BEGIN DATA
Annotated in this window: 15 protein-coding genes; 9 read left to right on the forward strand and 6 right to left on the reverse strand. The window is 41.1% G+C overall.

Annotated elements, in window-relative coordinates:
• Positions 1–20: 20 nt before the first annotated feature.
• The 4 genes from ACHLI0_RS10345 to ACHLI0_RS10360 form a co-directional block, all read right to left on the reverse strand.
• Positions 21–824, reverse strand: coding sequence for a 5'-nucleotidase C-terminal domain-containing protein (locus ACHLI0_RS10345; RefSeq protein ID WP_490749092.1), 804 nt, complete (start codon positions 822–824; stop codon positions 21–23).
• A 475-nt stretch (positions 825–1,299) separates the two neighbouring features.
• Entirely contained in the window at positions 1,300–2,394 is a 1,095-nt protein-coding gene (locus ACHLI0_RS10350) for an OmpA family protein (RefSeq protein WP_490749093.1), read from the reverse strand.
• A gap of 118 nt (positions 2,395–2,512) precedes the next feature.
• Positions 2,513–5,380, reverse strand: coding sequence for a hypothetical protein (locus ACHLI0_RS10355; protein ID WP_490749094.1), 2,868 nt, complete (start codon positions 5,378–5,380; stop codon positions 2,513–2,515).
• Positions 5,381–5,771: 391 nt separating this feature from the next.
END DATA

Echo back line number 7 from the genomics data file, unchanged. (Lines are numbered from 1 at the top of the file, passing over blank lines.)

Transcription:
• Entirely contained in the window at positions 1,300–2,394 is a 1,095-nt protein-coding gene (locus ACHLI0_RS10350) for an OmpA family protein (RefSeq protein WP_490749093.1), read from the reverse strand.